Reading Is Bliss
I'd like to start today's post by asking for a moment's silence for Doris Lessing, the Nobel Prize-winning author of the groundbreaking experimental novel The Golden Notebook, and many, many other fine books. Doris was 94 slipped away peacefully into that dark night. A few years ago, upon learning that she had won the Nobel, the-then 88-year-old's first reaction was: "oh, christ". Yes, a fine writer and thinker indeed, whose influence shall be sorely missed.
Moving on to today's actual blog topic...I was drawn to this article about the biggest heartbreakers in literature. I thought it was a pretty thorough list, but have a few of my own to add. I will also admit to wanting to dabble in writing something a little lighter and more fun after the sad, sad news about Lessing. Trying not to steer away from thoughts of how I'd feel if this was Margaret Atwood.
Josephine March from Little Women
While there were many things to admire about Jo - her love of books, strength of character, quirkiness and determination to forge her own path in life, she still broke Laurie's heart. Her "dear, sweet boy", and inadvertently insulted him as well, by implying that he was shallow and all about the looks: "you'll get over this after a while, and find some lovely, accomplished girl who will adore you, and make a fine mistress for your fine house". Just woman up and tell the boy you don't feel the same way and leave it at that, jeesh! Also...LAURIE, I'LL MARRY YOU AND BE THE MISTRESS OF YOUR FINE HOUSE!
Katniss Everdeen in The Hunger Games
Putting aside Team Peeta or Team Gale for a moment...Katniss rejected Gale for totally douchey reasons! He wasn't her sister's keeper. She also blew hot and cold with him throughout the series, playing the ultimate game of "come here, now go away", what with the kisses and letting him take a beating for her, but ultimately running off with Peeta because she believes they're too similar. She should have taken Pa Gerald's advice from Gone With the Wind, when he tells Scarlett, "like must marry like, or there will be no happiness".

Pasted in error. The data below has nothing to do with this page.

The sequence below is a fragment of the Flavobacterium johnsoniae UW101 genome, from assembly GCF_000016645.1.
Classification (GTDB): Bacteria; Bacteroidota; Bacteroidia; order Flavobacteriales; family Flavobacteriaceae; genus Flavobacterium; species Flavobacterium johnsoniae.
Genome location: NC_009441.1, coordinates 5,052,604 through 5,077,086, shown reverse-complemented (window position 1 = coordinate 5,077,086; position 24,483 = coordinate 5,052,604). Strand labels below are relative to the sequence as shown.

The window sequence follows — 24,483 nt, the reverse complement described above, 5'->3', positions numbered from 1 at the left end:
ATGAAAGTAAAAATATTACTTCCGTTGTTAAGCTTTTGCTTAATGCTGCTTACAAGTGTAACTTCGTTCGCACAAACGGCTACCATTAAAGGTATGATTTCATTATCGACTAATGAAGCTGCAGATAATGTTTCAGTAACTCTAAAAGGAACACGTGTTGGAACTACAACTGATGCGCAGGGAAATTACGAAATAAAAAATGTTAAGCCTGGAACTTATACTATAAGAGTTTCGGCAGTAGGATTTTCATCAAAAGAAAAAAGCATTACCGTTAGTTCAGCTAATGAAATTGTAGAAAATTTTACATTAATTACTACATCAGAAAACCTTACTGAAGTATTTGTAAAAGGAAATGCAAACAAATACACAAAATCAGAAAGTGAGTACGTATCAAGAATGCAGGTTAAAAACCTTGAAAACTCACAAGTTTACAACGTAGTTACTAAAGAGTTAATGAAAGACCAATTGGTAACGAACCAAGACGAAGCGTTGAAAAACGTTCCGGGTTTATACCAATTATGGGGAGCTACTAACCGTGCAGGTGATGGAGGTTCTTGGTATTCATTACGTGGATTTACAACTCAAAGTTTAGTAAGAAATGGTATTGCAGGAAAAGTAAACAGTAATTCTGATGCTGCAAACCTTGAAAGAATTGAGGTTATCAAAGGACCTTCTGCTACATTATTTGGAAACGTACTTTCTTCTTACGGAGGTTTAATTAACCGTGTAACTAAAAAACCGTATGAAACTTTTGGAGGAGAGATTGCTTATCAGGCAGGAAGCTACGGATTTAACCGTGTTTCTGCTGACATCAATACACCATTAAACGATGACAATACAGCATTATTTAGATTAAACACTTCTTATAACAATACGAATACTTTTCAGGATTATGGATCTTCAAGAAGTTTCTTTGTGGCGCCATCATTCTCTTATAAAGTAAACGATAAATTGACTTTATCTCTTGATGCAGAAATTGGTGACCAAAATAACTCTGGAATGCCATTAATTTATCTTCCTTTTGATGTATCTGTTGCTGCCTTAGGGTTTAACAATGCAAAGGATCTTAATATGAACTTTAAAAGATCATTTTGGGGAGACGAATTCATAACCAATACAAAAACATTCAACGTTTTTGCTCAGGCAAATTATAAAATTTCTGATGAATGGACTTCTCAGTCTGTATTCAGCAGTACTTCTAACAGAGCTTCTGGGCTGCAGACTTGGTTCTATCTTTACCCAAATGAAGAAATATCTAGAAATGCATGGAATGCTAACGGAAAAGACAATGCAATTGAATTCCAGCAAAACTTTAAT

There have been a fair few Shakespearean heartbreakers, but none bigger than Othello. Our favourite Moor killed his wife because he suspected her of having an affair. His iron-clad proof? A handkerchief. For crying out...! Desdemona defied her family and ultimately society to marry for love, and her reward was to be physically abused by her husband in public, then smothered in bed.
I have always thought holiday gift guides were lame. It's not that I don't appreciate some inspiration on what I can get that cousin of a friend of a friend for Christmas - but that the entire idea has been co-opted by advertisers.
Seriously, advertisers and marketers LOVE holiday gift guides. They cottoned on early to the fact that people are inexplicably drawn to lists. If you don't believe me, just look around the internet. Top 10 this, top 5 that, 18 reasons this, 25 ways that, and so on...
I'm not entirely opposed to being sold things. It's how people make a living, and there's a shameful part of me that thrives on consuming. I spend an inordinate amount of time browsing for clothes and literary treasures online. I have my eye on several books, an iPad cover that looks like a book, literary quote t-shirts, and a reading light shaped like a lantern.
So in that spirit, whenever I'm asked about what books I would recommend people buy for their loved ones for [insert celebration here], I now say "don't buy them a book".
We've all encountered heartbreak before, in many guises and forms, from the searing hot iron pain that is the breakup of a romantic relationship, to the slow surrealism that comes with the death of loved ones, the end of a friendship, betrayals of trust, and everything else in between.